Writing on World Literature
From Gerald R. Lucas
- Epic Poetry
- The Role of Myth in the Ancient Epics
- The Epic Hero
- On the Primary and Secondary Epics
- What Is an Epic?
- Our Hero
- The Heroic Ideal
- “Introduction to Gilgamesh”
- “The Humanizing of Enkidu”
- “Ecological Themes in Gilgamesh”
- “Friendship and Two Epics”
- “The Taming of Nature in Gilgamesh”
- Gilgamesh Study Guide
- “Ovid’s Metamorphoses”
- “Breaking the Girl”
- Some annotated poems may be found in Poetry
- Metamorphoses Study Guide
See Tragedy Overview.
Sample Exam Questions
Also see questions under each study guide above.
- Gilgamesh and the Homeric epics are concerned with periods of expansion: i.e., when peoples are struggling to build their nations, both literally and ideologically. Discuss similarities in these three works in what seems to be necessary in building a strong nation and national identity.
- Discuss and illustrate the theme of hospitality and its importance to the social structure in the Odyssey.
- Discuss the implications of Odysseus as narrator in Book 9-12 of the Odyssey.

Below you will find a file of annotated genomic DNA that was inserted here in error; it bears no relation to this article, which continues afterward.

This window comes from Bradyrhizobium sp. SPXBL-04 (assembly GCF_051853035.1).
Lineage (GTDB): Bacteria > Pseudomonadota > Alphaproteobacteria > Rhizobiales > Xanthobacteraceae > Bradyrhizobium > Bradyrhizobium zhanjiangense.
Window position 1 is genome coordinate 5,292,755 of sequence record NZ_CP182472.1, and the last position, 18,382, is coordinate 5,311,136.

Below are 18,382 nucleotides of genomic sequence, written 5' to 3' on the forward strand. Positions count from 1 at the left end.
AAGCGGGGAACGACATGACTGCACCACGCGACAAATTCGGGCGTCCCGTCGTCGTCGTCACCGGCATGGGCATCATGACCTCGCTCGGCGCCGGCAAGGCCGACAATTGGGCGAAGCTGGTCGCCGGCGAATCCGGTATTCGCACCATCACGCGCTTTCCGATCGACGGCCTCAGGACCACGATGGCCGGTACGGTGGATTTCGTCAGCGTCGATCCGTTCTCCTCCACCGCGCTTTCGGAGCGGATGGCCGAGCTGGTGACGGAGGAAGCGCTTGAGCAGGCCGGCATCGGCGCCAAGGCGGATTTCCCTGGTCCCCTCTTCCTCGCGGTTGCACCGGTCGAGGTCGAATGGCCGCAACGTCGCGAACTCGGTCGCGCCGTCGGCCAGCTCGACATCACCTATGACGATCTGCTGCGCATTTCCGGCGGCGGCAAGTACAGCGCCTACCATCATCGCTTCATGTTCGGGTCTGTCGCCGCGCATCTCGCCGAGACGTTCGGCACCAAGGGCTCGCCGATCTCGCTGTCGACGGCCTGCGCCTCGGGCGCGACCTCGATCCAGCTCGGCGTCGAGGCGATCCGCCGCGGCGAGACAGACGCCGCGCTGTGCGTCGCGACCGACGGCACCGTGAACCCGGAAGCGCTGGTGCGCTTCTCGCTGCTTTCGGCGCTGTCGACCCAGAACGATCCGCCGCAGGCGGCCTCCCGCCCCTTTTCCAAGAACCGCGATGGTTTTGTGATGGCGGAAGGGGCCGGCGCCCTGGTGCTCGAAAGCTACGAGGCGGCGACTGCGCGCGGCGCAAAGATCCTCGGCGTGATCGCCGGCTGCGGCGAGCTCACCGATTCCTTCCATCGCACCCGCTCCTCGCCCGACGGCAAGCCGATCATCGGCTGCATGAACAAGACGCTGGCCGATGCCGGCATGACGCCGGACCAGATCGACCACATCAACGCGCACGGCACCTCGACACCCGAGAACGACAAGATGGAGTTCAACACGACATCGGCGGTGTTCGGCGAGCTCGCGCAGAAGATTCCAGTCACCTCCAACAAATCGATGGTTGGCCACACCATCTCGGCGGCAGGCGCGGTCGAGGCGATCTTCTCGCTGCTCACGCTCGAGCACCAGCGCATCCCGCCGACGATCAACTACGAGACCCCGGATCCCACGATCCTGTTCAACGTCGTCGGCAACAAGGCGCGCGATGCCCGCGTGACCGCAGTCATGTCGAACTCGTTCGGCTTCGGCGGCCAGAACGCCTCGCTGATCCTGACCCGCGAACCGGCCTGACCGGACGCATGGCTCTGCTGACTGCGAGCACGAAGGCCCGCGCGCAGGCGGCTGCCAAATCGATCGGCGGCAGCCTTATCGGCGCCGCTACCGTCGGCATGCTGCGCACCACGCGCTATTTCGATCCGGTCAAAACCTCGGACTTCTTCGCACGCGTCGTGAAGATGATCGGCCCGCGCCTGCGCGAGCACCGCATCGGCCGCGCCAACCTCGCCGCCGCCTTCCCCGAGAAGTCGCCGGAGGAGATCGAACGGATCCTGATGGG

- In the Poetics, Aristotle cites Oedipus the King as exemplifying the best of tragedy. Discuss how Oedipus the King defines and illustrates what we know as tragedy.
- Many have called Euripides an “iconoclast,” not in a literal sense, but suggesting that his work seems to break the conservative icons of his society; for example: tradition, hierarchy, belief, etc. Examine his iconoclasm citing specific instances from Medea.
- Scholars frequently define an Ovidian concept of love as one that lives “close to the flesh,” suggesting that love in Ovid’s work is really just lust or desire. Discuss the implications of this view on those who love and those who are loved in at least three tales from The Metamorphoses.